BUSINESS

Research: Greece’s departure from the euro zone, a disaster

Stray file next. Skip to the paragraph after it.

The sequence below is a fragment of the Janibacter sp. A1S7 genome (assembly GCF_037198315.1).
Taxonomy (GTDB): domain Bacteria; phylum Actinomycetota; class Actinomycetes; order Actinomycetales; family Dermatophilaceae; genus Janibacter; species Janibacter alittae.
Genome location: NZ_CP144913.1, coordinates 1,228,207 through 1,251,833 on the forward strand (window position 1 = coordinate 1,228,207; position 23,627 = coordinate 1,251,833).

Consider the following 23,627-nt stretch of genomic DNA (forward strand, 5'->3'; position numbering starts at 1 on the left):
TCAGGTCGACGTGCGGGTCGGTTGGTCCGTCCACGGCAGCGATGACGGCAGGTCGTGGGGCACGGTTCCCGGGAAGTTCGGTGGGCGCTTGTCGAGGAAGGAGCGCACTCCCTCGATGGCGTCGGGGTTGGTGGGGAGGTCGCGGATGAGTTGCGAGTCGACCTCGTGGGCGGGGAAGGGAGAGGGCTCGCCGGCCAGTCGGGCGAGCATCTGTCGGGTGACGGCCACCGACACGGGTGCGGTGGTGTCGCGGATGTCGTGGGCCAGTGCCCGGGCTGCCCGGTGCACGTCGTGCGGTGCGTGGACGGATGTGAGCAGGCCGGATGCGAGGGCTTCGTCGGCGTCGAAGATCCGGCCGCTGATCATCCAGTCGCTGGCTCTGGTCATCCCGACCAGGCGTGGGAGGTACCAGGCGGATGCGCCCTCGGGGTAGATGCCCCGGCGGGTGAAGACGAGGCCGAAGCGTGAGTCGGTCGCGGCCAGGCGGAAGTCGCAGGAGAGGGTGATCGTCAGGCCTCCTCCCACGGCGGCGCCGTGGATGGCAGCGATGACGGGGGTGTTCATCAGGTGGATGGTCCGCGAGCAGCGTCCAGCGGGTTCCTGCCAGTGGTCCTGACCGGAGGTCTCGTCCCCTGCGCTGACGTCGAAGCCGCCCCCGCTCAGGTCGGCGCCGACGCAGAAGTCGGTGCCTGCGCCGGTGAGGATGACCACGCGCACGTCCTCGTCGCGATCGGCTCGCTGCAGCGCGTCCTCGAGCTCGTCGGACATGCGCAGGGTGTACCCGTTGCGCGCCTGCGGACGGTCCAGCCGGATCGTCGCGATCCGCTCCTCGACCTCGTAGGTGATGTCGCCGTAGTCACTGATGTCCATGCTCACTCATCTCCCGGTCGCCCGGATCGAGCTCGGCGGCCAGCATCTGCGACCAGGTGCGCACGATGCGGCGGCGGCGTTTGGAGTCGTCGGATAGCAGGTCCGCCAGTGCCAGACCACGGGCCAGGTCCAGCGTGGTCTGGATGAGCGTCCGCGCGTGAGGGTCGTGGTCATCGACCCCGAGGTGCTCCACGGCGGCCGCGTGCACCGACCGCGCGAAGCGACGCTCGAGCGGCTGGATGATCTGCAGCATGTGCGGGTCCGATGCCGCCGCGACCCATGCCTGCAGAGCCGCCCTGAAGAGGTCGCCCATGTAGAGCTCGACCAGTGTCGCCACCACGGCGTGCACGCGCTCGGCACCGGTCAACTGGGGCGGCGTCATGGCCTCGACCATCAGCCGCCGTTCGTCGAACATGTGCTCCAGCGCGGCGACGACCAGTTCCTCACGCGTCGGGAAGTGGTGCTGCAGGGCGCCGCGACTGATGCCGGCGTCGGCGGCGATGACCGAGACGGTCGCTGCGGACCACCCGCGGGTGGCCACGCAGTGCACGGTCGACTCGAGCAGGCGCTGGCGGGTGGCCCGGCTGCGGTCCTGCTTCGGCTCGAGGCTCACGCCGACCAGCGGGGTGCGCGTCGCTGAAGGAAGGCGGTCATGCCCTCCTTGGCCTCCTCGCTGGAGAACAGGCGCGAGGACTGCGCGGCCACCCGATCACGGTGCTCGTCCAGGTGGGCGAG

The consequences of Greece quitting the euro zone would be disastrous, according to research that draws on lessons learnt from the financial crisis in Russia in 1998 and in Argentina in 2001, the independent online reports. At the beginning of the year the European Central Bank (ECB) provided a massive three-year liquidity injection that made it possible to avert a Greek banking crisis. The ECB also persuaded European banks to become holders of sovereign debt and there was an agreement between Greece and private creditors regarding a relaxation of repayments. Overall, Europeans are mainly in debt to Europeans, with this inter-dependence conducive to co-operation, at least in theory.With public and private external debt still substantial, Greece withdrawing from the euro zone would result in default on sovereign debt and on debt held by private entities. According to calculations, a 50 percent devaluation coupled with a scenario of a relatively speedy resumption of modest economic growth, public sector debt would peak at 330 percent of gross domestic product in 2014.At this stage there are two options for a withdrawal: it could be co-operative, meaning it can be done with the help of EU institutions and member states. The euro’s convertibility into the new Greek currency would very likely be assured by the ECB. But such a “concerted” withdrawal is not very probable. The euro zone member states have rejected the idea, not only because of the principle of the irreversibility of the integrity of the monetary union, but also because of the risk of contagion. Once Greece is out of the euro, will Portugal, Spain and Italy be tempted to follow suit?The other option, which Coface believes is more likely, is that the Greek government will decide to leave the euro unilaterally. Austerity will then no longer be legitimate, growth will fail to materialise, and the social impact of the programmes will have become intolerable. A withdrawal could trigger a collapse of the euro and an increase in the sovereign spreads of all members. The crucial question remains whether economies like Portugal, Ireland, even Spain will be tempted to exit as well.

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